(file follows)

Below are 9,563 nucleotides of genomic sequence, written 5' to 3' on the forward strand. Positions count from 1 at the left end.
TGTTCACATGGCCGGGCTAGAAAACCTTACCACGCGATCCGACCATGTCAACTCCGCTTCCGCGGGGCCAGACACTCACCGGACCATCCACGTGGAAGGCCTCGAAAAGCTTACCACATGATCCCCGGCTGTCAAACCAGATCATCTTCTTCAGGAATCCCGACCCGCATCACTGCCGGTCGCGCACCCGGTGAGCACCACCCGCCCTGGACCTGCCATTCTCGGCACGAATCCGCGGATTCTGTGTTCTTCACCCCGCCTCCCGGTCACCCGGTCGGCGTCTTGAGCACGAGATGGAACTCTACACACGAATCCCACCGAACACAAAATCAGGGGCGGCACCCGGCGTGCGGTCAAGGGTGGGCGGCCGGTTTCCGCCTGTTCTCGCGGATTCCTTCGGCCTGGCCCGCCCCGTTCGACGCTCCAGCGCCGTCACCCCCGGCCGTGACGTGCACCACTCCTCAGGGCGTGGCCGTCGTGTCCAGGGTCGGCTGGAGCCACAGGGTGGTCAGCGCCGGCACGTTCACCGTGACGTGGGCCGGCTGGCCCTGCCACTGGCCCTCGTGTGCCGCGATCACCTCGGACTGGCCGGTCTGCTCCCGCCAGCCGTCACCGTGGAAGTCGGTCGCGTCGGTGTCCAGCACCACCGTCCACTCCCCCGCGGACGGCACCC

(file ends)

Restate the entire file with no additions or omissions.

Below are 9,563 nucleotides of genomic sequence, written 5' to 3' on the forward strand. Positions count from 1 at the left end.
TGTTCACATGGCCGGGCTAGAAAACCTTACCACGCGATCCGACCATGTCAACTCCGCTTCCGCGGGGCCAGACACTCACCGGACCATCCACGTGGAAGGCCTCGAAAAGCTTACCACATGATCCCCGGCTGTCAAACCAGATCATCTTCTTCAGGAATCCCGACCCGCATCACTGCCGGTCGCGCACCCGGTGAGCACCACCCGCCCTGGACCTGCCATTCTCGGCACGAATCCGCGGATTCTGTGTTCTTCACCCCGCCTCCCGGTCACCCGGTCGGCGTCTTGAGCACGAGATGGAACTCTACACACGAATCCCACCGAACACAAAATCAGGGGCGGCACCCGGCGTGCGGTCAAGGGTGGGCGGCCGGTTTCCGCCTGTTCTCGCGGATTCCTTCGGCCTGGCCCGCCCCGTTCGACGCTCCAGCGCCGTCACCCCCGGCCGTGACGTGCACCACTCCTCAGGGCGTGGCCGTCGTGTCCAGGGTCGGCTGGAGCCACAGGGTGGTCAGCGCCGGCACGTTCACCGTGACGTGGGCCGGCTGGCCCTGCCACTGGCCCTCGTGTGCCGCGATCACCTCGGACTGGCCGGTCTGCTCCCGCCAGCCGTCACCGTGGAAGTCGGTCGCGTCGGTGTCCAGCACCACCGTCCACTCCCCCGCGGACGGCACCC